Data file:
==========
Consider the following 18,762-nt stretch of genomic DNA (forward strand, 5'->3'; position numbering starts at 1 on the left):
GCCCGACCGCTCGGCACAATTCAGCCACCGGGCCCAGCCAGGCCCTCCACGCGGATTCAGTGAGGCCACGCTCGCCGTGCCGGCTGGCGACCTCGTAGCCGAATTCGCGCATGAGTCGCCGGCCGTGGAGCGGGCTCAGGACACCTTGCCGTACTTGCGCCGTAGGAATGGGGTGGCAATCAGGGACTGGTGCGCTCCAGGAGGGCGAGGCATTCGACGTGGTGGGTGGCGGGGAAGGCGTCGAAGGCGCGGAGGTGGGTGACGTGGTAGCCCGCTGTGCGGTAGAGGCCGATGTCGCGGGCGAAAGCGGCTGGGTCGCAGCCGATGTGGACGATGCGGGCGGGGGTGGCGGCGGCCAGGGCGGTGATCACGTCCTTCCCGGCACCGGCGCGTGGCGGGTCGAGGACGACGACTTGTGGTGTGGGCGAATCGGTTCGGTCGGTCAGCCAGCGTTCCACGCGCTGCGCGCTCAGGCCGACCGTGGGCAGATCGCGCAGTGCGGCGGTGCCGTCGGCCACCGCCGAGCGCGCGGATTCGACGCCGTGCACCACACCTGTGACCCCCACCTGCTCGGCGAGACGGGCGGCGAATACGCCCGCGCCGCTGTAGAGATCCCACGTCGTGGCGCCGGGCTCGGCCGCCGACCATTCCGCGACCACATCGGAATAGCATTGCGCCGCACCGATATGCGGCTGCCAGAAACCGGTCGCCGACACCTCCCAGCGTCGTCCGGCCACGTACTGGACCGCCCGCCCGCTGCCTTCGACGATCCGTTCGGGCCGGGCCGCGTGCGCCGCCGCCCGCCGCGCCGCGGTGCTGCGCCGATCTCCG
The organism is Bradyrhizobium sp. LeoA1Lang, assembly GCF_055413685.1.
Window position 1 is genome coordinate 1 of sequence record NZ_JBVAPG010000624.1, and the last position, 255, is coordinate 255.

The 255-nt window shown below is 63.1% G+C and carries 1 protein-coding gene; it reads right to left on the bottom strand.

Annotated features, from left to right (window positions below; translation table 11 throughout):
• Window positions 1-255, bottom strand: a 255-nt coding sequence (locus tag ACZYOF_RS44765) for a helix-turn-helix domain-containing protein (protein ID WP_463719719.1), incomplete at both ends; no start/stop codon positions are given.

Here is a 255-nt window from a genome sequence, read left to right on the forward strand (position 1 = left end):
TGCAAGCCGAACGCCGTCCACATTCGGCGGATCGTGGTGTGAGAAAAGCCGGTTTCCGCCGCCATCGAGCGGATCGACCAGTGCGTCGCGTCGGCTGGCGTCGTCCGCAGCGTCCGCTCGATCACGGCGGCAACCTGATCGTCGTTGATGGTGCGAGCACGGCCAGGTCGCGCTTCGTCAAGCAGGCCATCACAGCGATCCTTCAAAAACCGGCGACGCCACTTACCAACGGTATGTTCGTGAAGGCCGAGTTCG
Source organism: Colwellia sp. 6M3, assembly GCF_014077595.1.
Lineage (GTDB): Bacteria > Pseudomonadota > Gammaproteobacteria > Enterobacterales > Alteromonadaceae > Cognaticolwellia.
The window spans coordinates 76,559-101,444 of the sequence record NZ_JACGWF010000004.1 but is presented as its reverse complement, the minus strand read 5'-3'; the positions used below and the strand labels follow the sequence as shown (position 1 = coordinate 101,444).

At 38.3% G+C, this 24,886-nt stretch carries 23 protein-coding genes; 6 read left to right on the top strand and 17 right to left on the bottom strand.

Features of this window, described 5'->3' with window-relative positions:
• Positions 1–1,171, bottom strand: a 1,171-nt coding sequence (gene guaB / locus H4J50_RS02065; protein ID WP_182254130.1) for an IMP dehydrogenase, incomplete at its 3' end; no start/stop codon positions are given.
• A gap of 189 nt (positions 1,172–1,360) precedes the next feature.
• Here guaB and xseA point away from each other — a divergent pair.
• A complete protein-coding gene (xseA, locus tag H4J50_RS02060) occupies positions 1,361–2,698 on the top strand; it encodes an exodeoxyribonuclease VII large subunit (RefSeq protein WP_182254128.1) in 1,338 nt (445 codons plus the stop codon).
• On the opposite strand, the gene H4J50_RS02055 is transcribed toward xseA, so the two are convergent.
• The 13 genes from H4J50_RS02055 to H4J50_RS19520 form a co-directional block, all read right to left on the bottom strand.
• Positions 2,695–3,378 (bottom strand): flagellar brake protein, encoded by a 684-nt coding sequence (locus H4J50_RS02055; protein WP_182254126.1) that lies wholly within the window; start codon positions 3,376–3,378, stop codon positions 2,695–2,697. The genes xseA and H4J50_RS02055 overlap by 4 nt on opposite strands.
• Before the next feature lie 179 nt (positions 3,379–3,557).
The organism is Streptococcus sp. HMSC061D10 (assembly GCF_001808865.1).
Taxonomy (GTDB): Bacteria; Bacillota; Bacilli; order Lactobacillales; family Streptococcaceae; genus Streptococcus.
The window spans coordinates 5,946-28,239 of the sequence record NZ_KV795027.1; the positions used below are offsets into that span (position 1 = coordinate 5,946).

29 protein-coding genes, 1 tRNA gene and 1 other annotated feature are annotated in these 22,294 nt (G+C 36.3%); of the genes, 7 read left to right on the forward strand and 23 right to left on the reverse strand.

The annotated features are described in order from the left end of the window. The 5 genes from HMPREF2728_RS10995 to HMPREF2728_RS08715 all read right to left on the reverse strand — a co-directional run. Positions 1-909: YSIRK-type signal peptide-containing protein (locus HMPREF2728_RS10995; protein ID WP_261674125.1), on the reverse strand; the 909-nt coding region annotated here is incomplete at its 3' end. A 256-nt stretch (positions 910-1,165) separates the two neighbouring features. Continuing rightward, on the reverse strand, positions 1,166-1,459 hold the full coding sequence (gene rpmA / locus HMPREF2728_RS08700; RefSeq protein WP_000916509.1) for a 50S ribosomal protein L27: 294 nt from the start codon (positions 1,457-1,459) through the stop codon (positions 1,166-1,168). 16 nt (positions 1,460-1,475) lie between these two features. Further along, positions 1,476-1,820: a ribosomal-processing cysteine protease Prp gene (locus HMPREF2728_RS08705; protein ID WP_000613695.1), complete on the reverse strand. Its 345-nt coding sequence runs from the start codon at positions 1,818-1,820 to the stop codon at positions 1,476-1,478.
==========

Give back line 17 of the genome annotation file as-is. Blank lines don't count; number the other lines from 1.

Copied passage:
• Here guaB and xseA point away from each other — a divergent pair.